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Today's Stichomancy for Sarah Michelle Gellar

The first excerpt represents the element of Air. It speaks of mental influences and the process of thought, and is drawn from Virginibus Puerisque by Robert Louis Stevenson:

pack-thread, without steel or fire, anger or true joyfulness, in their composition; we may sympathise with their parents, but there is not much cause to go into mourning for themselves; for to be quite honest, the weak brother is the worst of mankind.

(1) LOTHAIR.

When the old man waggles his head and says, "Ah, so I thought when I was your age," he has proved the youth's case. Doubtless, whether from growth of experience or decline of animal heat, he thinks so no longer; but he thought so while he was young; and all men have thought so while they were

The second excerpt represents the element of Fire. It speaks of emotional influences and base passions, and is drawn from Twenty Years After by Alexandre Dumas:

thought to be dead; his wife, especially, who cherished the pleasing idea that she was a widow, stoutly maintained that death had taken him. Therefore, after the connection had continued three years, carefully fostered by D'Artagnan, who found his bed and his mistress more agreeable every year, each doing credit to the other, the mistress conceived the extraordinary desire of becoming a wife and proposed to D'Artagnan that he should marry her.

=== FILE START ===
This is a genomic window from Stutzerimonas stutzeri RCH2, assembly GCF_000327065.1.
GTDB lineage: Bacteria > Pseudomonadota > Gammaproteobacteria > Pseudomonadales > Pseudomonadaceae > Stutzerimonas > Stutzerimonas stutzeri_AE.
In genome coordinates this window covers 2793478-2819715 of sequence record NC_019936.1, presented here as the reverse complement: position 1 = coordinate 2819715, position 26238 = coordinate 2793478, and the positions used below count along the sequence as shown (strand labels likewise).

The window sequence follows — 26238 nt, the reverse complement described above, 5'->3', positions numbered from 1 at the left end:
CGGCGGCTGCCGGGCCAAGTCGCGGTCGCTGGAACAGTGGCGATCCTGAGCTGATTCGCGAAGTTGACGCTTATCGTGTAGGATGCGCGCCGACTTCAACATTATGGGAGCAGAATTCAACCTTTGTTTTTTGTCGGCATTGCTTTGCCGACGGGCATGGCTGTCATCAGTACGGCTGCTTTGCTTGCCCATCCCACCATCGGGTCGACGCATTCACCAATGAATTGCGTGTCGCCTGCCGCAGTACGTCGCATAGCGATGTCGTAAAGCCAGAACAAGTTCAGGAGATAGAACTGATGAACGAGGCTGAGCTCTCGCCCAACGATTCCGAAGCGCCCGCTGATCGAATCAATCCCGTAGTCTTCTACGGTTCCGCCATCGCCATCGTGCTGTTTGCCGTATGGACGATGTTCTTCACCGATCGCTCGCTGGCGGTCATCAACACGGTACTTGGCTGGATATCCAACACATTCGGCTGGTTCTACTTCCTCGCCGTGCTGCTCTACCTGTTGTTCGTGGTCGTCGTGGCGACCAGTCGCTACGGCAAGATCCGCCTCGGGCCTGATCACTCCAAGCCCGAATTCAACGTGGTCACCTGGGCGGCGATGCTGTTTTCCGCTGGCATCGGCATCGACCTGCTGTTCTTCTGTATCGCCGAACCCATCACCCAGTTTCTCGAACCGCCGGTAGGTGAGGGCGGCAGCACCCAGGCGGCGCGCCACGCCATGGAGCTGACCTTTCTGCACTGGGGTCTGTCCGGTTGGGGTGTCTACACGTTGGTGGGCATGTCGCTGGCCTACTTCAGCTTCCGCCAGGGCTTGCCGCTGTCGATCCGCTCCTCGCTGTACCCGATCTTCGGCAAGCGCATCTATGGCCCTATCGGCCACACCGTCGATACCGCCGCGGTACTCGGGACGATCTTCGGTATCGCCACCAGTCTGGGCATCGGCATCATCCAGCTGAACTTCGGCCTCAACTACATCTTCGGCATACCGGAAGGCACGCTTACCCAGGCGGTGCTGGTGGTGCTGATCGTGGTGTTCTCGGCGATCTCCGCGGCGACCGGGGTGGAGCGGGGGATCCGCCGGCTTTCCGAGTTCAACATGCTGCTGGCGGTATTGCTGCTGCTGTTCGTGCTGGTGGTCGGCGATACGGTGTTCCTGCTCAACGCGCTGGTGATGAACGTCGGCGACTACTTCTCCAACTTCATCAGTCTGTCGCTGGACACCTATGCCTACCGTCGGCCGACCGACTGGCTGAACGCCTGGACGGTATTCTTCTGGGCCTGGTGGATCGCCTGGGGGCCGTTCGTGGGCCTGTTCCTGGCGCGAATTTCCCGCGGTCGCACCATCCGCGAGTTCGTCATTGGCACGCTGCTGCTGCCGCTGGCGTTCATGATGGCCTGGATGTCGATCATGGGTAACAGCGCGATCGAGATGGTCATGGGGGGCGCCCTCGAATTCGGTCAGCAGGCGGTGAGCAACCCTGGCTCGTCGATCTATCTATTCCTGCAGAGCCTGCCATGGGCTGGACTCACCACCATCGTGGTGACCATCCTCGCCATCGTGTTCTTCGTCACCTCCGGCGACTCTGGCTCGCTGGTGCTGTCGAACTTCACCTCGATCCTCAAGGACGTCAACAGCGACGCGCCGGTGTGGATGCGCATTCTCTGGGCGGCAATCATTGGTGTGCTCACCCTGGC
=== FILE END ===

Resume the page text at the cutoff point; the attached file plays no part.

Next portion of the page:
"Ah, fie!" D'Artagnan replied. "Bigamy, my dear! Come now, you don't really wish it?"

"But he is dead; I am sure of it."


Twenty Years After
The third excerpt represents the element of Water. It speaks of pure spiritual influences and feelings of love, and is drawn from Vailima Prayers & Sabbath Morn by Robert Louis Stevenson:

room. I hastened after him, fearing some sudden illness. 'What is it?' I asked. 'It is this,' was the reply; 'I am not yet fit to say, "Forgive us our trespasses as we forgive those who trespass against us."'

It is with natural reluctance that I touch upon the last prayer of my husband's life. Many have supposed that he showed, in the wording of this prayer, that he had some premonition of his approaching death. I am sure he had no such premonition. It was I who told the assembled family that I felt an impending disaster approaching nearer and nearer. Any Scot will understand that my statement was received seriously. It could not be, we thought,

The fourth excerpt represents the element of Earth. It speaks of physical influences and the impact of the unseen on the visible world, and is drawn from Georgics by Virgil:

By curved ploughs detested, this one day Shall yield thee store of vines full strong to gush In torrents of the wine-god; this shall be Fruitful of grapes and flowing juice like that We pour to heaven from bowls of gold, what time The sleek Etruscan at the altar blows His ivory pipe, and on the curved dish We lay the reeking entrails. If to rear Cattle delight thee rather, steers, or lambs, Or goats that kill the tender plants, then seek Full-fed Tarentum's glades and distant fields,


Georgics